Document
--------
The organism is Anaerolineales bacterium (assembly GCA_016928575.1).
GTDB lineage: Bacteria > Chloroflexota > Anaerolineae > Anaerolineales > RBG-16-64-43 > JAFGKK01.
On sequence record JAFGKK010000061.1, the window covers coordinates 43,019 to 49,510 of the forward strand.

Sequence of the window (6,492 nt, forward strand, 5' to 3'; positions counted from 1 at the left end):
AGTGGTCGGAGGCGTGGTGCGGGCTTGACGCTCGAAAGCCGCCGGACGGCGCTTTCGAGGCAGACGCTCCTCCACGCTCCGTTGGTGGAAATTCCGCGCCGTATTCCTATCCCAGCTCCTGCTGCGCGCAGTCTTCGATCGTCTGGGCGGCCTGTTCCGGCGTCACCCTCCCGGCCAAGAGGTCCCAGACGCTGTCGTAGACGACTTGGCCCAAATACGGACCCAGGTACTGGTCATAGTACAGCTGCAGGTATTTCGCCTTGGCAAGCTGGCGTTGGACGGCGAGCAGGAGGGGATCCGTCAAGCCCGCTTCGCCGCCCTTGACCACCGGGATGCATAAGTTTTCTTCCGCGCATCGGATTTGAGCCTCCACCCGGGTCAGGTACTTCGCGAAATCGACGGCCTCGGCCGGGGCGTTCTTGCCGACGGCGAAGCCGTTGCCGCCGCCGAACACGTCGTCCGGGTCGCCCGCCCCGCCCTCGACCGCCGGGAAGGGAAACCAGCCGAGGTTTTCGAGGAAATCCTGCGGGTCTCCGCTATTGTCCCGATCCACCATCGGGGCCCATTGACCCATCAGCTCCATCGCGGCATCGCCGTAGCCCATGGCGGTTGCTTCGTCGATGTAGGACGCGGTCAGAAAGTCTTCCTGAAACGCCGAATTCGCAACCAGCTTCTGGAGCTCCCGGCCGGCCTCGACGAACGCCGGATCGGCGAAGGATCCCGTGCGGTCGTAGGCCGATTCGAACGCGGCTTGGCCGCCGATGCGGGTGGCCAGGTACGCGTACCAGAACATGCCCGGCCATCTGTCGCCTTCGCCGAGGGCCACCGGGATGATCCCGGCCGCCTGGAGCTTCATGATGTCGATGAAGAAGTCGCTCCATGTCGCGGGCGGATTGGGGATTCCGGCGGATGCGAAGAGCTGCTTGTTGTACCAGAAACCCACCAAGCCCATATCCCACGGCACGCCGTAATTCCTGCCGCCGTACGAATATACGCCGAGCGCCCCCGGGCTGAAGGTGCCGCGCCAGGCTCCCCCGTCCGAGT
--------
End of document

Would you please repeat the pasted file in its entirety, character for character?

The organism is Anaerolineales bacterium (assembly GCA_016928575.1).
GTDB lineage: Bacteria > Chloroflexota > Anaerolineae > Anaerolineales > RBG-16-64-43 > JAFGKK01.
On sequence record JAFGKK010000061.1, the window covers coordinates 43,019 to 49,510 of the forward strand.

Sequence of the window (6,492 nt, forward strand, 5' to 3'; positions counted from 1 at the left end):
AGTGGTCGGAGGCGTGGTGCGGGCTTGACGCTCGAAAGCCGCCGGACGGCGCTTTCGAGGCAGACGCTCCTCCACGCTCCGTTGGTGGAAATTCCGCGCCGTATTCCTATCCCAGCTCCTGCTGCGCGCAGTCTTCGATCGTCTGGGCGGCCTGTTCCGGCGTCACCCTCCCGGCCAAGAGGTCCCAGACGCTGTCGTAGACGACTTGGCCCAAATACGGACCCAGGTACTGGTCATAGTACAGCTGCAGGTATTTCGCCTTGGCAAGCTGGCGTTGGACGGCGAGCAGGAGGGGATCCGTCAAGCCCGCTTCGCCGCCCTTGACCACCGGGATGCATAAGTTTTCTTCCGCGCATCGGATTTGAGCCTCCACCCGGGTCAGGTACTTCGCGAAATCGACGGCCTCGGCCGGGGCGTTCTTGCCGACGGCGAAGCCGTTGCCGCCGCCGAACACGTCGTCCGGGTCGCCCGCCCCGCCCTCGACCGCCGGGAAGGGAAACCAGCCGAGGTTTTCGAGGAAATCCTGCGGGTCTCCGCTATTGTCCCGATCCACCATCGGGGCCCATTGACCCATCAGCTCCATCGCGGCATCGCCGTAGCCCATGGCGGTTGCTTCGTCGATGTAGGACGCGGTCAGAAAGTCTTCCTGAAACGCCGAATTCGCAACCAGCTTCTGGAGCTCCCGGCCGGCCTCGACGAACGCCGGATCGGCGAAGGATCCCGTGCGGTCGTAGGCCGATTCGAACGCGGCTTGGCCGCCGATGCGGGTGGCCAGGTACGCGTACCAGAACATGCCCGGCCATCTGTCGCCTTCGCCGAGGGCCACCGGGATGATCCCGGCCGCCTGGAGCTTCATGATGTCGATGAAGAAGTCGCTCCATGTCGCGGGCGGATTGGGGATTCCGGCGGATGCGAAGAGCTGCTTGTTGTACCAGAAACCCACCAAGCCCATATCCCACGGCACGCCGTAATTCCTGCCGCCGTACGAATATACGCCGAGCGCCCCCGGGCTGAAGGTGCCGCGCCAGGCTCCCCCGTCCGAGT